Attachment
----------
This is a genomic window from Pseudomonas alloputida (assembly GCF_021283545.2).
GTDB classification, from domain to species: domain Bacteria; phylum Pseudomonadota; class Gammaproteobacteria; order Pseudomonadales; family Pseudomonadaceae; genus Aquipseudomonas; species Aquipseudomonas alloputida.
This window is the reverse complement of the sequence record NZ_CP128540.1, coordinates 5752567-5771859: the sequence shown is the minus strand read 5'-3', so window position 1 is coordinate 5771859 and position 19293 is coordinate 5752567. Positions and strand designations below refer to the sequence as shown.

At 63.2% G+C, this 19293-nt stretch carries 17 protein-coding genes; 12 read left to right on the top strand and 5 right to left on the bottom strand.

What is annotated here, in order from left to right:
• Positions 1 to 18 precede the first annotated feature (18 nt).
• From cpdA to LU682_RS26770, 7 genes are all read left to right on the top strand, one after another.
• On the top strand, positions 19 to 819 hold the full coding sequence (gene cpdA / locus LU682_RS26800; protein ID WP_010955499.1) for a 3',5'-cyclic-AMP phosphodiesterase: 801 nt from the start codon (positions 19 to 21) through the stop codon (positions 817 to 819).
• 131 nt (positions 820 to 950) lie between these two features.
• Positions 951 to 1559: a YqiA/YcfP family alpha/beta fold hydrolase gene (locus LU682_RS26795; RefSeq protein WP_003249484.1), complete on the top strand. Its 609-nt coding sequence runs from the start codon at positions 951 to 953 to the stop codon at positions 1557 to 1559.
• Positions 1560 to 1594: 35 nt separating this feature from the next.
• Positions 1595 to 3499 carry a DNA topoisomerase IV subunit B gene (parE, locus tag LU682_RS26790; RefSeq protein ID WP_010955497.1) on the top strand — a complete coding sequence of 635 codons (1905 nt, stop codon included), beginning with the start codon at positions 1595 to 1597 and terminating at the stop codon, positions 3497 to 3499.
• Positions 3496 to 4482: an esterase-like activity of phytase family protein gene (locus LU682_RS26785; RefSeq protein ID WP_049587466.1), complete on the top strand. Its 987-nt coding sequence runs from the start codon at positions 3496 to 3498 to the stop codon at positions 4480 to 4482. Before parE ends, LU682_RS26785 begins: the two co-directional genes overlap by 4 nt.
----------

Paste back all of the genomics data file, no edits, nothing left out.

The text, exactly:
This is a genomic window from Pseudomonas alloputida (assembly GCF_021283545.2).
GTDB classification, from domain to species: domain Bacteria; phylum Pseudomonadota; class Gammaproteobacteria; order Pseudomonadales; family Pseudomonadaceae; genus Aquipseudomonas; species Aquipseudomonas alloputida.
This window is the reverse complement of the sequence record NZ_CP128540.1, coordinates 5752567-5771859: the sequence shown is the minus strand read 5'-3', so window position 1 is coordinate 5771859 and position 19293 is coordinate 5752567. Positions and strand designations below refer to the sequence as shown.

At 63.2% G+C, this 19293-nt stretch carries 17 protein-coding genes; 12 read left to right on the top strand and 5 right to left on the bottom strand.

What is annotated here, in order from left to right:
• Positions 1 to 18 precede the first annotated feature (18 nt).
• From cpdA to LU682_RS26770, 7 genes are all read left to right on the top strand, one after another.
• On the top strand, positions 19 to 819 hold the full coding sequence (gene cpdA / locus LU682_RS26800; protein ID WP_010955499.1) for a 3',5'-cyclic-AMP phosphodiesterase: 801 nt from the start codon (positions 19 to 21) through the stop codon (positions 817 to 819).
• 131 nt (positions 820 to 950) lie between these two features.
• Positions 951 to 1559: a YqiA/YcfP family alpha/beta fold hydrolase gene (locus LU682_RS26795; RefSeq protein WP_003249484.1), complete on the top strand. Its 609-nt coding sequence runs from the start codon at positions 951 to 953 to the stop codon at positions 1557 to 1559.
• Positions 1560 to 1594: 35 nt separating this feature from the next.
• Positions 1595 to 3499 carry a DNA topoisomerase IV subunit B gene (parE, locus tag LU682_RS26790; RefSeq protein ID WP_010955497.1) on the top strand — a complete coding sequence of 635 codons (1905 nt, stop codon included), beginning with the start codon at positions 1595 to 1597 and terminating at the stop codon, positions 3497 to 3499.
• Positions 3496 to 4482: an esterase-like activity of phytase family protein gene (locus LU682_RS26785; RefSeq protein ID WP_049587466.1), complete on the top strand. Its 987-nt coding sequence runs from the start codon at positions 3496 to 3498 to the stop codon at positions 4480 to 4482. Before parE ends, LU682_RS26785 begins: the two co-directional genes overlap by 4 nt.